It happened in the span of a few confused minutes.
Moments after hearing that his 20-year sentence for war crimes had been upheld, Slobodan Praljak defied the admonitions of his judges, declared his innocence a final time — and with eyes wide, as if shocked himself at what he was doing, put a tiny glass to his lips and gulped deeply. “I just drank poison,” he exclaimed after lowering the glass. And the presiding judge asked for the curtains to be closed.
The end came quickly. Praljak died within hours Wednesday. But as Dutch authorities open their investigation into the incident at the international criminal tribunal for the former Yugoslavia, one difficult question promises to persist much longer: How exactly did the former Bosnian Croat general manage to commit suicide in a high-security courtroom in The Hague, Netherlands, and in front of viewers streaming the video live around the world?
There is reason — besides his swift death — to believe Praljak’s declaration that he had indeed taken poison.
“There was a preliminary test of the substance in the container and all I can say for now is that there was a chemical substance in that container that can cause death,” Dutch prosecutor Marilyn Fikenscher told The Associated Press. That said, the official cause of death will have to wait until an autopsy is completed.
Still, it remains unclear how Praljak managed to acquire that substance and smuggle the vial into the courtroom.
“Anyone could have brought him a bottle of poison easily,” Croatian lawyer Goran Mikuličić told CNN’s local Balkans affiliate. Defendants such as Praljak were not barred from receiving visitors or medications under the supervision of medical professionals.
In fact, “everyone I spoke with, including attorneys who’ve worked at the court, were shocked not so much that he could have sneaked this in, because it was very small,” reporter Teri Schultz told All Things Considered. “You’re checked for electronics. You’re checked for things in your pockets. But [the vial] could’ve gotten through.
“What people are surprised about,” Schultz continued, “is that there weren’t more measures of prevention taken on this last day of the court, where you knew the whole world was going to be watching, that every precaution wasn’t taken to make sure nobody could pull anything like this.”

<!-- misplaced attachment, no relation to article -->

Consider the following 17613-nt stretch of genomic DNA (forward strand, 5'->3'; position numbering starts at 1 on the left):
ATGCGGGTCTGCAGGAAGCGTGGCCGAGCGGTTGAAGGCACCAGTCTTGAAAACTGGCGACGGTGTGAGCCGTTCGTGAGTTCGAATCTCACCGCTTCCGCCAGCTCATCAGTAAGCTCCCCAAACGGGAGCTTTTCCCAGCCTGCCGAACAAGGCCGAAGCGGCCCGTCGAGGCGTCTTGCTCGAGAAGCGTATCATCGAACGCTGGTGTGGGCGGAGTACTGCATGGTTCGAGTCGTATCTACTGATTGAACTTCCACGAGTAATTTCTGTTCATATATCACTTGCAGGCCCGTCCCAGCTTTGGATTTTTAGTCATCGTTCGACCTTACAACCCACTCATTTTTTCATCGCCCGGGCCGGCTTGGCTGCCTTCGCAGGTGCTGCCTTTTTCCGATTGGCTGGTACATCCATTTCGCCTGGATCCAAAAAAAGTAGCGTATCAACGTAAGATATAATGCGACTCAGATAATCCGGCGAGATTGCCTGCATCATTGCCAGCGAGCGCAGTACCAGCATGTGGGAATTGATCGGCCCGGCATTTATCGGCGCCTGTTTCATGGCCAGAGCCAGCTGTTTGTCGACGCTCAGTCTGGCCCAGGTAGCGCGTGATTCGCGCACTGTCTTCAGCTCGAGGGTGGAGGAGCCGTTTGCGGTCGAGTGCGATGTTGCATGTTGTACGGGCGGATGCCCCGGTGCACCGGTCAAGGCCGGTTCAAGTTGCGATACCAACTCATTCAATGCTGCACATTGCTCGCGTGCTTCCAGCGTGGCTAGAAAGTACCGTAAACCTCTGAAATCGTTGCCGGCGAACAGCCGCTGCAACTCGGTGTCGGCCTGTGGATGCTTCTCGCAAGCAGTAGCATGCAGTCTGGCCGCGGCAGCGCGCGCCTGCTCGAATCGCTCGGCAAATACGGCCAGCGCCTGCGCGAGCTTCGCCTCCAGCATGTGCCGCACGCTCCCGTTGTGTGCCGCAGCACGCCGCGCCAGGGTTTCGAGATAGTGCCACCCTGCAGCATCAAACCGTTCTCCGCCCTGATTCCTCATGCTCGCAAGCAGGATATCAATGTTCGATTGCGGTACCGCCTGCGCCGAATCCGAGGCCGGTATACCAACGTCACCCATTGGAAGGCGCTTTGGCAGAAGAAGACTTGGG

Similar incidents have happened at the tribunal.
Slavko Dokmanovic, who who stood accused of crimes against humanity for the massacre of hundreds of civilian Croats and other non-Serbs in 1991, hanged himself in his cell while awaiting his verdict in 1998. Less than a decade later, Milan Babić also took his own life while in detention in 2006, having already pleaded guilty to war crimes for his role in the ethnic cleansing of non-Serbs in the early ’90s.
Praljak, for his part, had been sentenced to prison along with five other men in 2013. A former politician-turned-commander, he was found guilty of crimes similar to those committed by Babić and Dokmanovic — only with a different end: The tribunal found that Praljak had participated in the ethnic cleansing of Muslims in Bosnia and Herzegovina in and around 1993, a campaign of murder aimed at removing non-Croats from parts of the region.
Many Croats, including those at the highest levels of the country’s government, have vehemently objected to the court’s decision to uphold Praljak’s sentence.
“His act, which we regrettably saw today, mostly speaks about a deep moral injustice towards six Croats from Bosnia and the Croatian people,” Croatian Prime Minister Andrej Plenkovic said Wednesday, according to Reuters.
“The government expresses deep dissatisfaction and regret over today’s verdict,” he elaborated in a statement. “Many citations from the verdict fail to respect historical truth and facts, they are unjust and politically unacceptable.”
Plenkovic said the Croatian government plans to “consider available legal and political mechanisms to challenge the allegations.”
Reuters reports that about 1,000 Croats gathered Wednesday night for a candlelight vigil honoring Praljak in the Bosnian city of Mostar, while a Mass was held for him in a “a packed Catholic cathedral, where churchgoers draped themselves in Croatian flags.”
“I came here to support our generals and pay respect to General Praljak who could not bear injustice and made his final verdict,” one veteran of the wars of the ’90s told the wire service. “He is our pride and hero.”
But the response to Praljak’s death was far from unanimous in Croatia.
“A lawfully convicted war criminal committed suicide,” Croat politician Goran Beus Richembergh wrote on Facebook, according to CNN. “The attempts of the HDZ (Croatian Democratic Union) to instrumentalize the Parliament of Croatia to reject the Tribunal’s lawful verdict with a special statement, and to observe a minute of silence for a convicted war criminal, are unacceptable and scandalous.”